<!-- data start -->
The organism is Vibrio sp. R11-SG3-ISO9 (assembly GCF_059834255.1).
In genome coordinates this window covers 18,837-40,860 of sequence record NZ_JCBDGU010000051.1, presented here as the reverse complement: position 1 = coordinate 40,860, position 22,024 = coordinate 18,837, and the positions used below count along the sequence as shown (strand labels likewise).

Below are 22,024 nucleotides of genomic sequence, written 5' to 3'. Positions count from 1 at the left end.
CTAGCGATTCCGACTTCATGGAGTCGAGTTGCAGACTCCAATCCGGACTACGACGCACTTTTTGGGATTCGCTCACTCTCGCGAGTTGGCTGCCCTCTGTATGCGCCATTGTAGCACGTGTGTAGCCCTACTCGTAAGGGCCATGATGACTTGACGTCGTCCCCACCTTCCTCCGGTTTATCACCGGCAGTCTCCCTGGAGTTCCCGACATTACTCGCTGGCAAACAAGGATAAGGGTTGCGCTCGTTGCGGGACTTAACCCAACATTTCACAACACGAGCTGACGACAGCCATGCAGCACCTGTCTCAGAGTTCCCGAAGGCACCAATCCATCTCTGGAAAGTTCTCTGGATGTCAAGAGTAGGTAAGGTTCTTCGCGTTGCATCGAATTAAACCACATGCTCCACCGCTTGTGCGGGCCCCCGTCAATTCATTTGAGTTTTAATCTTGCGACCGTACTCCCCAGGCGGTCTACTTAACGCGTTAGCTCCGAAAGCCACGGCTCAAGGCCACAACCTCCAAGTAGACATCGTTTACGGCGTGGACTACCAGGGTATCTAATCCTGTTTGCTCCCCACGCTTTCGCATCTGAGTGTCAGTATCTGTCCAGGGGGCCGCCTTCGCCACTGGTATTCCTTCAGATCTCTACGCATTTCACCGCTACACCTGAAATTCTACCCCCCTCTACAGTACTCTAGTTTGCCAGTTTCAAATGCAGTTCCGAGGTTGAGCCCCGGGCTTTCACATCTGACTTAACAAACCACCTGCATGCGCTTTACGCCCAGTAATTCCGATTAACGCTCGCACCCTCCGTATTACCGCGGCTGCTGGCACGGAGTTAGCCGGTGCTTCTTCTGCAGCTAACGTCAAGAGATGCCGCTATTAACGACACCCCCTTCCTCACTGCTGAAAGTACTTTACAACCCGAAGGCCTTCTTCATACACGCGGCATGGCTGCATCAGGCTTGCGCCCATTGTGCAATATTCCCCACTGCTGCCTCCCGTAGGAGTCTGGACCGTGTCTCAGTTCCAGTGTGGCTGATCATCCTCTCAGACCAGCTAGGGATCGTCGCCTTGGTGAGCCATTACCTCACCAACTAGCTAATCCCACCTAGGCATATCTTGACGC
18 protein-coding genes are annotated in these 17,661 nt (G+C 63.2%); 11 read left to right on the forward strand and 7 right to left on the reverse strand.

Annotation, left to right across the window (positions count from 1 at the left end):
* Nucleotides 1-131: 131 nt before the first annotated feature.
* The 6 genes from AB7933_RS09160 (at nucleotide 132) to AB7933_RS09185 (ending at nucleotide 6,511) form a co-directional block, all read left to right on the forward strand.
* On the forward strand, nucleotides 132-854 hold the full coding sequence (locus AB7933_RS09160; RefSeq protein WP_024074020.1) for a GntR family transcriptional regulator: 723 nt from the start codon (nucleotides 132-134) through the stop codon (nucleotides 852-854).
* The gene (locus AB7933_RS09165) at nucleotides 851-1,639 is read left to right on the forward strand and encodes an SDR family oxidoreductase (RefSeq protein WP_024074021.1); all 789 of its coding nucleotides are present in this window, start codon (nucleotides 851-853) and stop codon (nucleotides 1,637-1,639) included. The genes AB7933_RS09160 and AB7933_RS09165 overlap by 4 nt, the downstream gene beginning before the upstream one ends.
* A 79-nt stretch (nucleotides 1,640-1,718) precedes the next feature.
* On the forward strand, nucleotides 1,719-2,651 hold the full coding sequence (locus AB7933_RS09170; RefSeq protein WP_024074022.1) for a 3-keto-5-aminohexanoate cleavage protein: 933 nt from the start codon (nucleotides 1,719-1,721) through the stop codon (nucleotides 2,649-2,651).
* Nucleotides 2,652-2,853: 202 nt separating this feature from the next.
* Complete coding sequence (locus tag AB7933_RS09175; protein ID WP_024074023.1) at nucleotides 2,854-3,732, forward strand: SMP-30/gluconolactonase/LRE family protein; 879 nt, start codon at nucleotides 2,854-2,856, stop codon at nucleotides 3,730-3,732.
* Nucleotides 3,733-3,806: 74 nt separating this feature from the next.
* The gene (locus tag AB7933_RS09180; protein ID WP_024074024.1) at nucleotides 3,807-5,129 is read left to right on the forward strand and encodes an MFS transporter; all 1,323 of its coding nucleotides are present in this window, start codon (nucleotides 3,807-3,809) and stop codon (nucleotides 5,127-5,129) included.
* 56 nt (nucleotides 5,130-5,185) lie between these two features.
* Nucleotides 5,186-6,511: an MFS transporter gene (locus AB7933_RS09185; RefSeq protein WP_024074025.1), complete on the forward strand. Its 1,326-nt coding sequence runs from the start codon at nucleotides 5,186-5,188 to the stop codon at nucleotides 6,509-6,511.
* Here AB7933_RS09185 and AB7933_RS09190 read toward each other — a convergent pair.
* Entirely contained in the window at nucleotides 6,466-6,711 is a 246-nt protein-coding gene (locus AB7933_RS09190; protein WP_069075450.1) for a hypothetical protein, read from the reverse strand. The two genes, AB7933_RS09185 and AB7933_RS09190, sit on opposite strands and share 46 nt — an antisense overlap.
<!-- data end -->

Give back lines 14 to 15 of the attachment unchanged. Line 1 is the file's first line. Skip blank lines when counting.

* Complete coding sequence (locus tag AB7933_RS09175; protein ID WP_024074023.1) at nucleotides 2,854-3,732, forward strand: SMP-30/gluconolactonase/LRE family protein; 879 nt, start codon at nucleotides 2,854-2,856, stop codon at nucleotides 3,730-3,732.
* Nucleotides 3,733-3,806: 74 nt separating this feature from the next.